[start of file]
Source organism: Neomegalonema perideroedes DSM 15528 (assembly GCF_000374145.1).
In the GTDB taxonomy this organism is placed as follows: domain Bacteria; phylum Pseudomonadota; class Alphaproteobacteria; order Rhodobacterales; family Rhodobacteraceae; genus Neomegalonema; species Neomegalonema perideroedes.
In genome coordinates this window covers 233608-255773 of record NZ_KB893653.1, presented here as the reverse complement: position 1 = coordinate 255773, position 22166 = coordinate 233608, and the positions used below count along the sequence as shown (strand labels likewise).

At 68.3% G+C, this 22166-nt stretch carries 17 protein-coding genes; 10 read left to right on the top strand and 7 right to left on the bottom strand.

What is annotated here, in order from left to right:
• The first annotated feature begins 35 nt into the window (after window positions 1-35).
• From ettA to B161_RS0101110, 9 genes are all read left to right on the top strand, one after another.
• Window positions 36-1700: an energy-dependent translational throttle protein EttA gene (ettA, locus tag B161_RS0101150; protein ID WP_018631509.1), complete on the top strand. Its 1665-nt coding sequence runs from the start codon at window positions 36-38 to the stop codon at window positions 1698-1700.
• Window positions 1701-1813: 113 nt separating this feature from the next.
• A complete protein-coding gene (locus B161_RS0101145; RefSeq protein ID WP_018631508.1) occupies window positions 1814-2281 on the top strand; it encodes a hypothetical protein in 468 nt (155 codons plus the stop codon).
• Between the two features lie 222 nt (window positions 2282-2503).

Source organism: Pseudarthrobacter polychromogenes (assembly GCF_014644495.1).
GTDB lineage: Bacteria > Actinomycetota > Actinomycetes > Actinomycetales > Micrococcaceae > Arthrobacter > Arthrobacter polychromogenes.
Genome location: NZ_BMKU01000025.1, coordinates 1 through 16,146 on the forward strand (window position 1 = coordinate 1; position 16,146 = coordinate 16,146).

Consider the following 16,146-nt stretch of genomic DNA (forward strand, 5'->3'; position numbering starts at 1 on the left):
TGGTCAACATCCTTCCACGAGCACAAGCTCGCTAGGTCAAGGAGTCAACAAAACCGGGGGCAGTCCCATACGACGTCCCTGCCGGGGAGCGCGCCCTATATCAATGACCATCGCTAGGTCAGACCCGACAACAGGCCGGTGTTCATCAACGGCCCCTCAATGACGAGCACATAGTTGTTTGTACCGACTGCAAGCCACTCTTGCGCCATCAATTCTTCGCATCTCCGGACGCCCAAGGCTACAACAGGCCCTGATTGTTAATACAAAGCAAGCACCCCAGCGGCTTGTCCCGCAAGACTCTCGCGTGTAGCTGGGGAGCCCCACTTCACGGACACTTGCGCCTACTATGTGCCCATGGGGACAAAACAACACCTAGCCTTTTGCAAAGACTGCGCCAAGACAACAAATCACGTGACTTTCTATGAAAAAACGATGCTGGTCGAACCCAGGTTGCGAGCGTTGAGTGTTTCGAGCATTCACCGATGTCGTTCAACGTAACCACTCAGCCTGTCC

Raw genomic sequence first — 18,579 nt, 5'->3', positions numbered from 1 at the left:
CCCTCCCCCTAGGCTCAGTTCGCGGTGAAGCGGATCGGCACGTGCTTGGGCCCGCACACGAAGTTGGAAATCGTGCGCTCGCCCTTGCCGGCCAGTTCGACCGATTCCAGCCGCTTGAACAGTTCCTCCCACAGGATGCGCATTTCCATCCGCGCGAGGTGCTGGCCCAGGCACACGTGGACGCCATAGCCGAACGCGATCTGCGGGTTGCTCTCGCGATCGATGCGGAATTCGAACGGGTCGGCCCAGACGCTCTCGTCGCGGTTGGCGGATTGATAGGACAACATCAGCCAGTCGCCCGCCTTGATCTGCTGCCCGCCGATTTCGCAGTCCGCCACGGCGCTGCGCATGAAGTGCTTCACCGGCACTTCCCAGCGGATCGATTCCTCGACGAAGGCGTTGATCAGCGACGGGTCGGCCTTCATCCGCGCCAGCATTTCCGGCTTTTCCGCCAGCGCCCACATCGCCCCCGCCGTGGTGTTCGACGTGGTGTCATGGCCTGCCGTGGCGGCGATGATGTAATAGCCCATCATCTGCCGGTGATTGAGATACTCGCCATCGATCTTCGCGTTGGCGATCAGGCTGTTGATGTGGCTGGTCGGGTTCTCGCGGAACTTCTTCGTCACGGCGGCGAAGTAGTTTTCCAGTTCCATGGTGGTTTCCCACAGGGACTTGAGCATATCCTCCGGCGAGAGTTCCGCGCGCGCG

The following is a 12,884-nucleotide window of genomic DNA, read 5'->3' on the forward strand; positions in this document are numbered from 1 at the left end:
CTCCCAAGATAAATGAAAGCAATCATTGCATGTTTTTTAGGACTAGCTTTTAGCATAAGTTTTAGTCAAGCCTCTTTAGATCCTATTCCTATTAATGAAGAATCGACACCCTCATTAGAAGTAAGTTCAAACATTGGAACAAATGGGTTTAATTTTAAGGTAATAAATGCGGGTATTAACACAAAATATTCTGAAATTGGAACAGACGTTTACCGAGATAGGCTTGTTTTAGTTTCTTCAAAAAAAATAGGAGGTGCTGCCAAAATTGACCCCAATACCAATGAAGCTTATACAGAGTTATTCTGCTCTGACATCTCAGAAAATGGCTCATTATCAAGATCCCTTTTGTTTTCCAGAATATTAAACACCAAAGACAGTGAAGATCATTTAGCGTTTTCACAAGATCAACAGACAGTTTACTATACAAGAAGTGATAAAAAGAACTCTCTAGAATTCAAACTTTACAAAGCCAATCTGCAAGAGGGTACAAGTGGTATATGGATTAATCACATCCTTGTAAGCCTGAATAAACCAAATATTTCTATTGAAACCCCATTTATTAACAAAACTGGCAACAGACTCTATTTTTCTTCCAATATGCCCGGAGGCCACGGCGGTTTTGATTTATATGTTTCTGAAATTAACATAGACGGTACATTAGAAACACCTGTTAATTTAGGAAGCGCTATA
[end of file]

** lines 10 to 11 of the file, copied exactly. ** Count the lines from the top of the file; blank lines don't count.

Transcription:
• A complete protein-coding gene (locus B161_RS0101145; RefSeq protein ID WP_018631508.1) occupies window positions 1814-2281 on the top strand; it encodes a hypothetical protein in 468 nt (155 codons plus the stop codon).
• Between the two features lie 222 nt (window positions 2282-2503).